JJW: I have listened to Justin Bieber before. That's kind of embarrassing, but it's not like he's on my daily playlist or anything. One of my biggest guilty pleasures is I love Oreos. I take vanilla ones and the regular ones, half and half, put them together. But I haven't had an Oreo in over a year and a half. I gave them up that November before the Rose Bowl and I haven't eaten one since. I have cravings for those, but I'm kind of proud of myself for not giving in. I tell my mom she can't have Oreos in the house because otherwise I'll eat them.

OMC: Former Wisconsin teammate Scott Tolzien is at quarterback, or John Clay at running back, and you get a clean shot on him. Result?

JJW: Demolition! I'm going to come in there and blow them up, and then after the game, I'll give them a hug and say 'my bad.' But I would have to go for the big shot ... have to go after them no doubt about it. I don't even realize it during a game. (Baltimore Ravens Wide Receiver) Lee Evans had a big catch on us in the playoffs and I was a little frustrated by that, but it really doesn't register with you until after the game. It wouldn't affect me even if my brother was on the other side ... I think I would go out there and hit him just the same as everyone else.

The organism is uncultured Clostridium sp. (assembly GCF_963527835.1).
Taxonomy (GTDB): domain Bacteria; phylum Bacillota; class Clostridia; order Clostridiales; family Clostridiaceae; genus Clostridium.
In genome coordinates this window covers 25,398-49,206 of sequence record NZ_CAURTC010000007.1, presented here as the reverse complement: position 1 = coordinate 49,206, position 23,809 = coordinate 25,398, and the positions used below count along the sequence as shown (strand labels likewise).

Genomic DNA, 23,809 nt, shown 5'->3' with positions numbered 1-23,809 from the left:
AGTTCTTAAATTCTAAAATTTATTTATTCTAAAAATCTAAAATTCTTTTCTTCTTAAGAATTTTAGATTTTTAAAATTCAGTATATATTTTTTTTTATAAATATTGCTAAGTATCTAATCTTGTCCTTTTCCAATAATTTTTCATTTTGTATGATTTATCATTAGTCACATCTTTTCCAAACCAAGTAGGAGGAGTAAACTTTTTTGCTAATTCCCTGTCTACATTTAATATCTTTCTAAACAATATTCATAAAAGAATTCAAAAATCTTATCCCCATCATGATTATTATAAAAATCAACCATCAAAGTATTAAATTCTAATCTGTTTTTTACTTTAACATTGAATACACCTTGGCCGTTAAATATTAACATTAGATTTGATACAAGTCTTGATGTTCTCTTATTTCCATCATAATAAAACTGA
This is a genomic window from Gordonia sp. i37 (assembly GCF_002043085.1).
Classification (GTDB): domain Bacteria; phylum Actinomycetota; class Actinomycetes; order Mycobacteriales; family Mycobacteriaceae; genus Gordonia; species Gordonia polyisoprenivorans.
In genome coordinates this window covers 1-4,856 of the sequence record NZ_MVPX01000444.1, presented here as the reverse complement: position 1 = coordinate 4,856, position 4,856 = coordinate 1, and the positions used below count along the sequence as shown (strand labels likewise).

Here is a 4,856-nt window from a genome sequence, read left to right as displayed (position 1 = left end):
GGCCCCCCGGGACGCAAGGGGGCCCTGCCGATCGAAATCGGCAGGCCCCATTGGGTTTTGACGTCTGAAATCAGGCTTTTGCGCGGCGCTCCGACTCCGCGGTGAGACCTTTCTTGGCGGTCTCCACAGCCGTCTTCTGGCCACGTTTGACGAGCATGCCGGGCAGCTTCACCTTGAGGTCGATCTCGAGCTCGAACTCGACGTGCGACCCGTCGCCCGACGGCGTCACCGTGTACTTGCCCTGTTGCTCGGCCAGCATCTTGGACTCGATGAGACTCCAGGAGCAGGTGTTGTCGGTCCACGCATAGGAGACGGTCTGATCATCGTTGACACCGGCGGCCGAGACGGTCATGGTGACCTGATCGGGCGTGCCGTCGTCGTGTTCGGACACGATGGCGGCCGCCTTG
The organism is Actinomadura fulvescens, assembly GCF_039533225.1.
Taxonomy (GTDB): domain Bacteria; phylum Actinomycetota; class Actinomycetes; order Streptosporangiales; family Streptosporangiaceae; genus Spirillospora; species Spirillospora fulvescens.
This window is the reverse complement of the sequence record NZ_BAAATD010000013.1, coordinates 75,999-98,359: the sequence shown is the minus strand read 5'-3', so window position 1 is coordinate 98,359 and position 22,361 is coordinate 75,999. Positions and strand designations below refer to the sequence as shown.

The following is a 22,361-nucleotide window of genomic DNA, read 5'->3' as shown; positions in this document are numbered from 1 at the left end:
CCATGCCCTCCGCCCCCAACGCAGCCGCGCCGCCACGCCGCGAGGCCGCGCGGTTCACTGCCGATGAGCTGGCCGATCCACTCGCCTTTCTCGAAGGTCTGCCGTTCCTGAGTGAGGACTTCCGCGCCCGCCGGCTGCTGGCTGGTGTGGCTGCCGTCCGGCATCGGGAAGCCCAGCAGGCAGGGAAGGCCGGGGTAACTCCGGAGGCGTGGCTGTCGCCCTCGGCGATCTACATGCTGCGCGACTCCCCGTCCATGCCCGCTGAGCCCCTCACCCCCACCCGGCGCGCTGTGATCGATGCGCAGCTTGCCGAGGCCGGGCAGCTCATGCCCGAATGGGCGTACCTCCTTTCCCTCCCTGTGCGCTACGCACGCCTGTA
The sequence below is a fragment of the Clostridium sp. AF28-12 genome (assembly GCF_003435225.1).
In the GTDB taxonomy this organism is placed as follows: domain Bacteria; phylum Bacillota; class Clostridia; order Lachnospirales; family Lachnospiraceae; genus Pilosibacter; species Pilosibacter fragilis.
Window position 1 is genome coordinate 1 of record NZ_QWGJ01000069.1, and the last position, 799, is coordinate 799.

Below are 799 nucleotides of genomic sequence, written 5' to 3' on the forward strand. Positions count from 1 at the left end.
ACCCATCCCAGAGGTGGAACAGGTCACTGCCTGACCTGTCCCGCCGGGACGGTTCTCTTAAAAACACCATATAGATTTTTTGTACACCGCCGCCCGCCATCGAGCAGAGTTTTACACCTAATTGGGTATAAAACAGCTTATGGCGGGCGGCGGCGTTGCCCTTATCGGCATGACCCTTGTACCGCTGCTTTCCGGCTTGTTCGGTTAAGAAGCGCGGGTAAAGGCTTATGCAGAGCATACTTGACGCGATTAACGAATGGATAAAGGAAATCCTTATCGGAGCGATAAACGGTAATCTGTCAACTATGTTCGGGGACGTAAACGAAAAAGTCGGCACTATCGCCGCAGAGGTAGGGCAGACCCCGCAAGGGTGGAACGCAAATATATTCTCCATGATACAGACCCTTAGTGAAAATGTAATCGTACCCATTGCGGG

Bob Brainerd Special to
Born and raised in Milwaukee, what better outlet for Bob to unleash his rambling bits of trivial information than right here with

Bob currently does play-by-play at Time Warner Cable Sports 32, calling Wisconsin Timber Rattlers games in Appleton as well as the area high school football and basketball scene. During an earlier association with FS Wisconsin, his list of teams and duties have included the Packers, Bucks, Brewers and the WIAA State Championships.

During his life before cable, Bob spent seven seasons as a reporter and producer of "Preps Plus: The Milwaukee Journal Sentinel High School Sports Show."

And the joke is, Bob has a golf shirt from all four Milwaukee television stations. Sad, but true: Bob has had sports and news anchor/reporter/producer stints at WTMJ, WISN, WDJT and WITI.

His first duty out of college (UW-Oshkosh) was radio and TV work in Eau Claire. Bob spent nearly a decade at WEAU-TV as a sports director and reporter.

You may have heard Bob's pipes around town as well. He has done play-by-play for the Milwaukee Mustangs, Milwaukee Iron, and UW-Milwaukee men's and women's basketball. Bob was the public address announcer for five seasons for both the Marquette men and women's basketball squads. This season, you can catch the starting lineups of the UW-Milwaukee Panther men's games with Bob behind the mic.

A Brookfield Central graduate, Bob's love and passion for sports began at an early age, when paper football leagues, and Wiffle Ball All Star Games were all the rage in the neighborhood.